“With one foot planted in theoretical sources and the other in the results obtained from empirical research into the practice of technology and [older people], the area of [assistive] technology and [older people] could in all likelihood contribute important and groundbreaking knowledge.” (Östlund, 2004: 59)
The ‘problem’ of an ageing population has been one of the major talking points over recent years and is often described using terms such as ‘time bombs’ and ‘tsunamis’. In addition, the discourse around the ageing population has been associated with the notion that health and social care services are having to do more with less. One means of limiting the ‘burden’ (that is often attributed to older people) on health and social care services has been to invest in assistive technologies such as telecare systems at a national level. (This has led to some criticism with regards to technological determinism and the polarisation of debate, which can be explored here.)
Telecare systems typically consist of a base unit that plugs in to a telephone line and a personal alarm that, when activated, connects a user to a call monitoring centre. In most instances, telecare systems aim to support older people who have fallen or who require additional support to help them remain living at home in later life. However, despite efforts to establish both the clinical and cost effectiveness of telecare systems (see, for example, this resource) there has been little research that has investigated the perspective of users of the assistive technology.
Domestication as a theoretical perspective
Domestication theory, which was established in the early 1990s to explore the process of information and communications technologies (ICTs) entering people’s households and impacting on their everyday lives, is one way of presenting the user’s perspective. (For a recent summary of domestication theory, see this resource.) While there are numerous other ways of approaching this issue, such as social constructionist, feminist or semiotic approaches, domestication theory situates the user at the centre of technological change processes. (For further exploration of the different approaches to users, see this resource.) Domestication theory itself proposes that technological change occurs across four interrelated stages:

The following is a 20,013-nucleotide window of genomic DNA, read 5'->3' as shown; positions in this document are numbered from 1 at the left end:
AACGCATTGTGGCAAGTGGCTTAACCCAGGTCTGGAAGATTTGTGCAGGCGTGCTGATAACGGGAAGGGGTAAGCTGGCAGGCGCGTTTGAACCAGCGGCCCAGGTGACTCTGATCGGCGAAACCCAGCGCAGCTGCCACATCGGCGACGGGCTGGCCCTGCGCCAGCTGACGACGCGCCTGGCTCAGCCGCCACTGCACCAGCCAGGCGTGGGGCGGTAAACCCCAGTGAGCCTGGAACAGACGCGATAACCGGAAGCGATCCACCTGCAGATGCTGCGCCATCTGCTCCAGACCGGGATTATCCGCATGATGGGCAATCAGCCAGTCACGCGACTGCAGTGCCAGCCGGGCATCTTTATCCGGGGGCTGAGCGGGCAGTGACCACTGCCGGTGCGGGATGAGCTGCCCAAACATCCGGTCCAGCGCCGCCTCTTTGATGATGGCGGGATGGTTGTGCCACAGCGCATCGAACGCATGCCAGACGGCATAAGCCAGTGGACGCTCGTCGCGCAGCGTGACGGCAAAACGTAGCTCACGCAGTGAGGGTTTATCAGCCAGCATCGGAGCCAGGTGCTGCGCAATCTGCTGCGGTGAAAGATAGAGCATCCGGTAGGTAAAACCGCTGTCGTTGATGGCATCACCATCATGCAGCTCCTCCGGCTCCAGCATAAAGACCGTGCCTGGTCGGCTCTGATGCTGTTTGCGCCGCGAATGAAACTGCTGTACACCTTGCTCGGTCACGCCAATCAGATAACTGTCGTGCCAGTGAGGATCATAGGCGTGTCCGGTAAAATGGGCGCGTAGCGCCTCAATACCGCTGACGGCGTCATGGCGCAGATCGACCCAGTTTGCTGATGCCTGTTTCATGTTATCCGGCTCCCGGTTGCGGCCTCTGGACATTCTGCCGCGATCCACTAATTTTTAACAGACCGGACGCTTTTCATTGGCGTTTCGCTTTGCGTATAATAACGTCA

- Appropriation: the point at which an ICT leaves the world of the commodity and is taken possession of and ‘owned’ by users.
- Objectification: the display of an ICT within the household, which can reveal the norms and principles of the household’s sense of itself and its place in society.
- Incorporation: the integration of an ICT into the temporal dimensions of the household, which includes any negotiations that surround sharing and use.
- Conversion: the sharing of an ICT outside of the household, which can include claims of status when used in conversation with others.
Currently, it is unknown as to how and whether these four interrelated processes of domestication are applicable to the study of telecare systems. The aim of my thesis is therefore:
- To establish and update domestication theory from a theoretical standpoint, with a particular focus on an ICT designed to support health and social care services
- To present new empirical findings that emerge through the application of domestication theory to the use of telecare systems by older people.
In addition, my thesis will dive further into the historical roots of domestication theory to establish how ICTs are ‘socially shaped’ in their design and production, and so confront users not as neutral objects but as technologies that aim to meet social and political ends. For more information, please view my presentations on SlideShare or contact me via Twitter.
Mark Hawker is a third-year PhD Student in the Department of Sociological Studies, University of Sheffield. His departmental website can be found here.